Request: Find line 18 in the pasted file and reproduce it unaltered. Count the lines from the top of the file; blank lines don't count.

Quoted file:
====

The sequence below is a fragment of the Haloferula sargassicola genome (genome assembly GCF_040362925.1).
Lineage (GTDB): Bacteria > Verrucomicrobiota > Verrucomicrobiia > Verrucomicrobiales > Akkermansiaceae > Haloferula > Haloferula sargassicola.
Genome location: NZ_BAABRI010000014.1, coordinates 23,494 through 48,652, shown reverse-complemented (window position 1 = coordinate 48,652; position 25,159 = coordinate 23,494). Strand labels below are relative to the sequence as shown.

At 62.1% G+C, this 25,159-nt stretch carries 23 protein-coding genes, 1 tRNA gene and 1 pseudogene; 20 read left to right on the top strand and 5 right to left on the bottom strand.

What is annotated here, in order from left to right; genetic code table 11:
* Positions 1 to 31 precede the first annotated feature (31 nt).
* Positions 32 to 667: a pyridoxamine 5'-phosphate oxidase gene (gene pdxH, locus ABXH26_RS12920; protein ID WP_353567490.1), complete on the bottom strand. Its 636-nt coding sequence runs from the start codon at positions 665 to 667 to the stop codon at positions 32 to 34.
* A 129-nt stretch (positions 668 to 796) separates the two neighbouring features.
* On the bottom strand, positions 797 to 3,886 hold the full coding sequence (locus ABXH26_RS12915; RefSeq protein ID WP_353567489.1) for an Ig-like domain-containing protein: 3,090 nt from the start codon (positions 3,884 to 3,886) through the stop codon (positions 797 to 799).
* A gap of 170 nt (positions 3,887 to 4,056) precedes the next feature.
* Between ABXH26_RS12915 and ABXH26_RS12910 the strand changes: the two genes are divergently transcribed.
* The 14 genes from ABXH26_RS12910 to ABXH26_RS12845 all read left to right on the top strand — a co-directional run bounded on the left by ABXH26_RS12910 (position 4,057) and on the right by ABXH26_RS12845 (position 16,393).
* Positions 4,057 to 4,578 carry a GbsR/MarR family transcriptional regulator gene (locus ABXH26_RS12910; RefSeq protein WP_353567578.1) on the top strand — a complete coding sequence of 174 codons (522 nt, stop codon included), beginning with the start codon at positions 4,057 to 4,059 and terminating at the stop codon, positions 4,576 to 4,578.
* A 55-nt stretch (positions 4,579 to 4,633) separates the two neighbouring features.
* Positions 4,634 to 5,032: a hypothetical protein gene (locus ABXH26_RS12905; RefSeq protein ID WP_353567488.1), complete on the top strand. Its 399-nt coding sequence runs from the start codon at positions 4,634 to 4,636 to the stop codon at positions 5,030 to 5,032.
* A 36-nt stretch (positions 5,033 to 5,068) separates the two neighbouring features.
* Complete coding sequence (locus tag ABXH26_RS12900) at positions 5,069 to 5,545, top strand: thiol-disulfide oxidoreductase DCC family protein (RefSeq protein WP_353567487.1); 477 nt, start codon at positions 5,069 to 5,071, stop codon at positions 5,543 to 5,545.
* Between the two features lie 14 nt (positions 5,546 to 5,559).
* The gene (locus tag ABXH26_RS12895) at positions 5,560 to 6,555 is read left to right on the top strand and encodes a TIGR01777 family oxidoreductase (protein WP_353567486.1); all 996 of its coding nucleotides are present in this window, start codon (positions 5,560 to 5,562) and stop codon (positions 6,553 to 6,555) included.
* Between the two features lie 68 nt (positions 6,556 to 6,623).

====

* Between the two features lie 14 nt (positions 5,546 to 5,559).